I painted my first piece of furniture.
I still own it. It’s currently in the entryway near my front door.
The items on the top of the dresser are strategically placed.
So you and I don’t see this.
AHHHHHH!!!! I should be embarrassed.
Today’s post is about what NOT to do when painting a piece of furniture with latex paint.
I’m not trying to be a “Negative Nelly,” but maybe some of you want to know what to avoid, or maybe you are a visual person and you want to actually SEE the consequences of not prepping a piece properly.
Mind you, things have changed in the paint industry since 2002. Chalk paint and milk paint have grown in popularity. Both of these paint finishes are known for not having to prep a surface before painting it. And in these times of too much to do and no time to do it all, who doesn’t love being more efficient?
If you choose to paint with latex paint—you know the stuff you buy at The Home Depot or Lowe’s and use on walls at home—then take note so you don’t make the same mistakes that I have.
DON’T SKIP out on simply cleaning the piece of furniture. Use a little warm water and soap to remove dust and clean the piece.
DON’T AVOID sanding.
Did I say, I should be embarrassed? 😉
Part of what you see is chipping and part of what you see is that I painted over an original paint job that was already chipping. They are sure sign of a poorly prepped painted piece of furniture; I like to call them islands. Take the time to sand your piece to a smooth finish. Use a sheet of sandpaper, or a sanding block or better yet a palm sander. But just do it! Get a smooth surface before moving onto the next stop.
It may involve a little elbow grease, but you won’t regret it. You won’t have islands…
DON’T USE cheap brushes. We all want a bargain, but in this instance you get what you pay for and you’ll find that the bristles will release from the brush and end up in your paint. Purdy brushes are great and if you are still penny pinching the Ace Hardware angle brush is a good economical choice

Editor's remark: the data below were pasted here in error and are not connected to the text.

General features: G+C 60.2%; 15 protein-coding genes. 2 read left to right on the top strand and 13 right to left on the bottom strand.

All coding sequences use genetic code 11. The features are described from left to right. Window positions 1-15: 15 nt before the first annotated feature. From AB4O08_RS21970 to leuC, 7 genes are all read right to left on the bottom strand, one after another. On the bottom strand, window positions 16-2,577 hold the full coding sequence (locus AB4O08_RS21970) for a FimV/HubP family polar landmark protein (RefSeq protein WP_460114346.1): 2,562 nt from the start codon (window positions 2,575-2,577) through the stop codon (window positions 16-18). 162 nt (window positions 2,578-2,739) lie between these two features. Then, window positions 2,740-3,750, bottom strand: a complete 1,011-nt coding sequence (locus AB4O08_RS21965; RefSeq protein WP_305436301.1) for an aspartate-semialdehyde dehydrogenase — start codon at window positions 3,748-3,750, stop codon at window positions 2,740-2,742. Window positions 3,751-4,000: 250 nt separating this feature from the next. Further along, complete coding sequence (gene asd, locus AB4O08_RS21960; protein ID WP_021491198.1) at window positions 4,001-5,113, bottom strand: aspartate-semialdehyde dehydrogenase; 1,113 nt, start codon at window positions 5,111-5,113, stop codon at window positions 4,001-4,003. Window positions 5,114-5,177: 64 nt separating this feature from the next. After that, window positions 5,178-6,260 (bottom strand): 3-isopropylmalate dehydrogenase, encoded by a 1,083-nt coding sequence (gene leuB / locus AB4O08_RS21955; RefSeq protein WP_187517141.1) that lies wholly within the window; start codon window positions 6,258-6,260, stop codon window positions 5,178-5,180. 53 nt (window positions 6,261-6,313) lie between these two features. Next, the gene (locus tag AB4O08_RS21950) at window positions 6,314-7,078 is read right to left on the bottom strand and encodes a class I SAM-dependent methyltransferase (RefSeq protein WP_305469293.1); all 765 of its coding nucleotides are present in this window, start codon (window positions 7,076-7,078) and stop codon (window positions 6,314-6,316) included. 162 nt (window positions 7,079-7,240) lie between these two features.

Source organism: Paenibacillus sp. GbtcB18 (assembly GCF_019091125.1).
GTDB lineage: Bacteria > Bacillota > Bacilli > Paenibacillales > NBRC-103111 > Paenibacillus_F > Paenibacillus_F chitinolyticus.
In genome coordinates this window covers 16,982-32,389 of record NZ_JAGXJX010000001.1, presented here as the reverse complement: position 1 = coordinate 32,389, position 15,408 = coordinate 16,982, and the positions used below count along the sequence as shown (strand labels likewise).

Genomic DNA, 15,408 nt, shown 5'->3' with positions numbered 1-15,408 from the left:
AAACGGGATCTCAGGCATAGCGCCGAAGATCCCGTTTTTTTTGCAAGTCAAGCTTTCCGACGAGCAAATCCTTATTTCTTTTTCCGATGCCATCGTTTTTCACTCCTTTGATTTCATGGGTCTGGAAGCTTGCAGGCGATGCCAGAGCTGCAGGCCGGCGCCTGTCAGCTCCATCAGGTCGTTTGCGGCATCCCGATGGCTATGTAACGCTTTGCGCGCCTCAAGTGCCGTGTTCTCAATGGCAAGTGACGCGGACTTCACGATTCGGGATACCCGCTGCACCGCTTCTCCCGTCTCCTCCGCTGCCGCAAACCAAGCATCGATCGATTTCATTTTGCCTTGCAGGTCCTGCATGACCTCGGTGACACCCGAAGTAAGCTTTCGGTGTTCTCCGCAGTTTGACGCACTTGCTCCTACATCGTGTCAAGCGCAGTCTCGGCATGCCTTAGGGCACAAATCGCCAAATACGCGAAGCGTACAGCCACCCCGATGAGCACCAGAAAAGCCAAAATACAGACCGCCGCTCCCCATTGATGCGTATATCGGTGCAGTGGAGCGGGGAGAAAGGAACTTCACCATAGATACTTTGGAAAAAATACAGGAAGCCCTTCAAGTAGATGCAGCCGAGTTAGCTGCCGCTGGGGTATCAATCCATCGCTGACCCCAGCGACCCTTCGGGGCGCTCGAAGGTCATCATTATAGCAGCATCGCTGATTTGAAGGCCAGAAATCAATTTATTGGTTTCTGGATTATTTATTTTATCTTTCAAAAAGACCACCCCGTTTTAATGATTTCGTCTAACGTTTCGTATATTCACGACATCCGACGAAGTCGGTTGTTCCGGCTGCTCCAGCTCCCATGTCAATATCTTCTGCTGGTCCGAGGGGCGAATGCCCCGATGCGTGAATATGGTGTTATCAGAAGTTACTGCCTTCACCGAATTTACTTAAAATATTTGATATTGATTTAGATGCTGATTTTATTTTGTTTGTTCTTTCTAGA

DON’T ACCEPT brush strokes, unless you want them.
Some people like the look of the brush strokes on their pieces, but if you are looking for a smooth finish use a small foam roller, like this one.
You can use the brush to apply the paint, especially in grooves, corner or crevices, but then go over the brush marks with the roller. It will level the paint and give the piece a really smooth finish.
DON’T SKIP out on primer. Occasionally you can skip this step depending on the brand of paint and if the primer is built into the paint, but it really depends on the surface and if you’re just starting out I suggest using primer to be safe.
Most painters have their favorite, and mine is KILZ Latex Primer. Primer is what helps the latex paint stick to the piece of furniture. This should alleviate the chipping problem.
DON’T TRY to freehand it all. There is something to be said for nice clean painted lines. Protect areas of the piece that you don’t want painted by using painter’s tape. FrogTape is one of our favorites.
DON’T SKIP the finishing process! Whether it’s wax, polyurethane, polycrylic or any other finish, be sure and protect your hard work. I failed to do this as well. On all of our pieces we paint with latex paint we apply 1-3 coats of polycrylic. The more a surface is used, like a table top, the more it needs to be protected.
I still love this little dresser, but I think I have to face reality and prepare myself for a second makeover. This time, done right.
Remember, these are tips for painting furniture with LATEX paint. Chalk and milk paint are completely different ball games!
Do you have any questions or tips to share? Please comment below, we’d love to hear it!
Happy Salvaging! -Kathy